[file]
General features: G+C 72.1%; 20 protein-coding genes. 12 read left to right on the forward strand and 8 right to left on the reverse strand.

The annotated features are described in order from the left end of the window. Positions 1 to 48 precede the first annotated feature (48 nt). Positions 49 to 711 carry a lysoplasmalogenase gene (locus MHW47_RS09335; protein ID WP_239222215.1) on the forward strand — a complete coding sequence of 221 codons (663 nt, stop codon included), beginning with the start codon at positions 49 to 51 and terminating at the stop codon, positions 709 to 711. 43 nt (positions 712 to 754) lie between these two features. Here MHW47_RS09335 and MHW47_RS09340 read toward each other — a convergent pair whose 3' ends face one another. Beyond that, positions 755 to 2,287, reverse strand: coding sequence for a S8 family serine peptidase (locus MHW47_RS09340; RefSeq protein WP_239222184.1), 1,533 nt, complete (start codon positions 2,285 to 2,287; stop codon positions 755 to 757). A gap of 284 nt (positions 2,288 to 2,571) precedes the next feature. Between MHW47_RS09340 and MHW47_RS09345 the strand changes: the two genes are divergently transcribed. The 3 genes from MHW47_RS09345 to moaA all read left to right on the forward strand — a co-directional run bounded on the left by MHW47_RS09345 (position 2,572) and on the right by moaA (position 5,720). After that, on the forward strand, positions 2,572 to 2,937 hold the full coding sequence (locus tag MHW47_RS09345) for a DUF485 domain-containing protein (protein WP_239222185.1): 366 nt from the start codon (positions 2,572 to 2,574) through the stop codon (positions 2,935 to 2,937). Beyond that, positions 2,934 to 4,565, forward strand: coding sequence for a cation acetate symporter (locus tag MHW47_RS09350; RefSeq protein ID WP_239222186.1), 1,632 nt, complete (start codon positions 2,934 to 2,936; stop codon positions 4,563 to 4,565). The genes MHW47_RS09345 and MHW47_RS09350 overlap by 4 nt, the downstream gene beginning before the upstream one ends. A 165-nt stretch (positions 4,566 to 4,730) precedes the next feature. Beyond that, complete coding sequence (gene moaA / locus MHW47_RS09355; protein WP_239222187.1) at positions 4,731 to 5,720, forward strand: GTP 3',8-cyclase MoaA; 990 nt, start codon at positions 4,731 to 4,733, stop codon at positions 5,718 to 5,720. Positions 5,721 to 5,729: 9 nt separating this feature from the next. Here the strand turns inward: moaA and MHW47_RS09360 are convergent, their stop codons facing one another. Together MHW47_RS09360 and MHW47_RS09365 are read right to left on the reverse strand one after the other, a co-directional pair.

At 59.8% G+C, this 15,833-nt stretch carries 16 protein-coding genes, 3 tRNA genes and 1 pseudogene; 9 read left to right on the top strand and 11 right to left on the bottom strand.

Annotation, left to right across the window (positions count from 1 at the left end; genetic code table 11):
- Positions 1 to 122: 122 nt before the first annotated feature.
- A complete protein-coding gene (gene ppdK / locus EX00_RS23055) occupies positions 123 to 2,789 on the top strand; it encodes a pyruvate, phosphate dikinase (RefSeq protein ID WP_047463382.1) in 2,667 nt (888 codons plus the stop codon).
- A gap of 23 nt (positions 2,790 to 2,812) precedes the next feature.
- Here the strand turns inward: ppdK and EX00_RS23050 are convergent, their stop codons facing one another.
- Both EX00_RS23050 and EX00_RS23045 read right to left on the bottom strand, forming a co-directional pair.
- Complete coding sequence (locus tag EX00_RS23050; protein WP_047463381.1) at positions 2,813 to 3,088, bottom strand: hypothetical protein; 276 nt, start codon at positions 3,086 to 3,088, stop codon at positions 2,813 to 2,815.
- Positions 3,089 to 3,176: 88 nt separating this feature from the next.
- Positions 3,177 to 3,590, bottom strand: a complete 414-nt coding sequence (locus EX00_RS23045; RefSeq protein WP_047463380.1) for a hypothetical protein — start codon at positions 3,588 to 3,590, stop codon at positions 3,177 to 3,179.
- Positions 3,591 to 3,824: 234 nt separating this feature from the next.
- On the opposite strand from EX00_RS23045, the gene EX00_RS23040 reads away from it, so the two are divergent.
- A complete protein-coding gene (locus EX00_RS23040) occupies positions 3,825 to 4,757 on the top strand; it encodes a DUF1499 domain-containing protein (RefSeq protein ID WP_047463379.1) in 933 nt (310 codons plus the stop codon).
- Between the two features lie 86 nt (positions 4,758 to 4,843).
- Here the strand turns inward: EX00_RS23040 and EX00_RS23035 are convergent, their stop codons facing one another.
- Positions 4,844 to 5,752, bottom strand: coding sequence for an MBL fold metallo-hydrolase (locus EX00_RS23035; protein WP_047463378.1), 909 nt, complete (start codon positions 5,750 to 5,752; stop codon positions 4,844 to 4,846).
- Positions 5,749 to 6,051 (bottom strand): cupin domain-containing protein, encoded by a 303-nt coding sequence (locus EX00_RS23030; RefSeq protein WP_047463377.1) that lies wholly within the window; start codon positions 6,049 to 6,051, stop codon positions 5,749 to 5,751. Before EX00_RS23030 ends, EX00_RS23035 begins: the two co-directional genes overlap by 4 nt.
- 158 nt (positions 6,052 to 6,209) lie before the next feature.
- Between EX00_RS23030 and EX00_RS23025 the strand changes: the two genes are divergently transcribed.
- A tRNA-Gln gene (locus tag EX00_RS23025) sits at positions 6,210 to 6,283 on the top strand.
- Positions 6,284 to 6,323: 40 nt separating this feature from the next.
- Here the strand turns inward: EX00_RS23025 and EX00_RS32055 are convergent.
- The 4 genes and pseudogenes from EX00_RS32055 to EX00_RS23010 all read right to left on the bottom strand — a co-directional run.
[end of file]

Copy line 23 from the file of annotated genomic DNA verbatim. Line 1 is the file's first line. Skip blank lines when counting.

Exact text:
- Positions 6,284 to 6,323: 40 nt separating this feature from the next.